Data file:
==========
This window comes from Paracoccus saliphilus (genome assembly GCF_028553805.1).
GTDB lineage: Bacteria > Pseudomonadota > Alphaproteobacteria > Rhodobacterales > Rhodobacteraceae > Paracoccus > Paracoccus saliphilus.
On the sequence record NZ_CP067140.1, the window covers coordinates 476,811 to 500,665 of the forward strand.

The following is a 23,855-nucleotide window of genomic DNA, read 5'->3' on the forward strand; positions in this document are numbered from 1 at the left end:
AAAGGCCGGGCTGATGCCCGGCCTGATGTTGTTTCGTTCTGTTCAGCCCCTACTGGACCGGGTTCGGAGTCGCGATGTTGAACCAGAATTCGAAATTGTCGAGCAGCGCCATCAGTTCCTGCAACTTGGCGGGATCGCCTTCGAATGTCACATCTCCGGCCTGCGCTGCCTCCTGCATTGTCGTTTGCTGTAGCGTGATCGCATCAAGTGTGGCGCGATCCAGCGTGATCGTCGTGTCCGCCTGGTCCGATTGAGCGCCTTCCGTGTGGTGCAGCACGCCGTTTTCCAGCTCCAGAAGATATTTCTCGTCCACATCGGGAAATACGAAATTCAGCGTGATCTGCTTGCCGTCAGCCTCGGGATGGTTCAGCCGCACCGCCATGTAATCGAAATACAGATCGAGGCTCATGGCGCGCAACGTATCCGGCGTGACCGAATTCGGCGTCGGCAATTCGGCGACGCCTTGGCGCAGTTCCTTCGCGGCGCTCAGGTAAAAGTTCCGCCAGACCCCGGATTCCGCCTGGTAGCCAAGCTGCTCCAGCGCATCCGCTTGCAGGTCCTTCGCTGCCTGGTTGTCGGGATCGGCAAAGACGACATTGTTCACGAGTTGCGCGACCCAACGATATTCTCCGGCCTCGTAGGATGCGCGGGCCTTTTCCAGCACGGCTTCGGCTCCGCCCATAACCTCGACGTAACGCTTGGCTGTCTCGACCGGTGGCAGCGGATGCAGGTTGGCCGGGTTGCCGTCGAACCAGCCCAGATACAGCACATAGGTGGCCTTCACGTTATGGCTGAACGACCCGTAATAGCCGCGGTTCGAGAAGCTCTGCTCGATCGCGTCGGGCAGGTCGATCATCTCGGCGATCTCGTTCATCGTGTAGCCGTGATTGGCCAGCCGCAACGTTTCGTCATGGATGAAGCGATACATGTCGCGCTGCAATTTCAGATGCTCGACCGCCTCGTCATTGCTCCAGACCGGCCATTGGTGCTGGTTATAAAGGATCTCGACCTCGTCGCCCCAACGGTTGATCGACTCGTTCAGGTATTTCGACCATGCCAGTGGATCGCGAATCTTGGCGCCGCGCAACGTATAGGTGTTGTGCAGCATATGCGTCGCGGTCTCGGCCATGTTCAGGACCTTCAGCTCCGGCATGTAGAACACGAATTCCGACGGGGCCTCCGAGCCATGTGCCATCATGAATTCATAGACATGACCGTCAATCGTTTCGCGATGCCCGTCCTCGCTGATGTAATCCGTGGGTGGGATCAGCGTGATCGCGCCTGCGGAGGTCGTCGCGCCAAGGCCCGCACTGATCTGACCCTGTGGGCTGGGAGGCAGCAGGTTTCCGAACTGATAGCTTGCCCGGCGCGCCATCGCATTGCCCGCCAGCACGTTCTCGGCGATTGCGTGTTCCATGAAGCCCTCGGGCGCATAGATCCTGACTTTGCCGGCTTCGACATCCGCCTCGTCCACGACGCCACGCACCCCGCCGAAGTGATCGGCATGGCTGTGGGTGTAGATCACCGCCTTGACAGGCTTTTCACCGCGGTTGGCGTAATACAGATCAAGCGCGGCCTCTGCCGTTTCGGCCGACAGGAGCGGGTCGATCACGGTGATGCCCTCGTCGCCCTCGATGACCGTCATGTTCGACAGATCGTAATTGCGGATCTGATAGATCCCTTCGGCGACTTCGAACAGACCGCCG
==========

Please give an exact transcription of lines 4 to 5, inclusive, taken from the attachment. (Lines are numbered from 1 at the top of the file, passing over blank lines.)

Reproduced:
The following is a 23,855-nucleotide window of genomic DNA, read 5'->3' on the forward strand; positions in this document are numbered from 1 at the left end:
AAAGGCCGGGCTGATGCCCGGCCTGATGTTGTTTCGTTCTGTTCAGCCCCTACTGGACCGGGTTCGGAGTCGCGATGTTGAACCAGAATTCGAAATTGTCGAGCAGCGCCATCAGTTCCTGCAACTTGGCGGGATCGCCTTCGAATGTCACATCTCCGGCCTGCGCTGCCTCCTGCATTGTCGTTTGCTGTAGCGTGATCGCATCAAGTGTGGCGCGATCCAGCGTGATCGTCGTGTCCGCCTGGTCCGATTGAGCGCCTTCCGTGTGGTGCAGCACGCCGTTTTCCAGCTCCAGAAGATATTTCTCGTCCACATCGGGAAATACGAAATTCAGCGTGATCTGCTTGCCGTCAGCCTCGGGATGGTTCAGCCGCACCGCCATGTAATCGAAATACAGATCGAGGCTCATGGCGCGCAACGTATCCGGCGTGACCGAATTCGGCGTCGGCAATTCGGCGACGCCTTGGCGCAGTTCCTTCGCGGCGCTCAGGTAAAAGTTCCGCCAGACCCCGGATTCCGCCTGGTAGCCAAGCTGCTCCAGCGCATCCGCTTGCAGGTCCTTCGCTGCCTGGTTGTCGGGATCGGCAAAGACGACATTGTTCACGAGTTGCGCGACCCAACGATATTCTCCGGCCTCGTAGGATGCGCGGGCCTTTTCCAGCACGGCTTCGGCTCCGCCCATAACCTCGACGTAACGCTTGGCTGTCTCGACCGGTGGCAGCGGATGCAGGTTGGCCGGGTTGCCGTCGAACCAGCCCAGATACAGCACATAGGTGGCCTTCACGTTATGGCTGAACGACCCGTAATAGCCGCGGTTCGAGAAGCTCTGCTCGATCGCGTCGGGCAGGTCGATCATCTCGGCGATCTCGTTCATCGTGTAGCCGTGATTGGCCAGCCGCAACGTTTCGTCATGGATGAAGCGATACATGTCGCGCTGCAATTTCAGATGCTCGACCGCCTCGTCATTGCTCCAGACCGGCCATTGGTGCTGGTTATAAAGGATCTCGACCTCGTCGCCCCAACGGTTGATCGACTCGTTCAGGTATTTCGACCATGCCAGTGGATCGCGAATCTTGGCGCCGCGCAACGTATAGGTGTTGTGCAGCATATGCGTCGCGGTCTCGGCCATGTTCAGGACCTTCAGCTCCGGCATGTAGAACACGAATTCCGACGGGGCCTCCGAGCCATGTGCCATCATGAATTCATAGACATGACCGTCAATCGTTTCGCGATGCCCGTCCTCGCTGATGTAATCCGTGGGTGGGATCAGCGTGATCGCGCCTGCGGAGGTCGTCGCGCCAAGGCCCGCACTGATCTGACCCTGTGGGCTGGGAGGCAGCAGGTTTCCGAACTGATAGCTTGCCCGGCGCGCCATCGCATTGCCCGCCAGCACGTTCTCGGCGATTGCGTGTTCCATGAAGCCCTCGGGCGCATAGATCCTGACTTTGCCGGCTTCGACATCCGCCTCGTCCACGACGCCACGCACCCCGCCGAAGTGATCGGCATGGCTGTGGGTGTAGATCACCGCCTTGACAGGCTTTTCACCGCGGTTGGCGTAATACAGATCAAGCGCGGCCTCTGCCGTTTCGGCCGACAGGAGCGGGTCGATCACGGTGATGCCCTCGTCGCCCTCGATGACCGTCATGTTCGACAGATCGTAATTGCGGATCTGATAGATCCCTTCGGCGACTTCGAACAGACCGCCG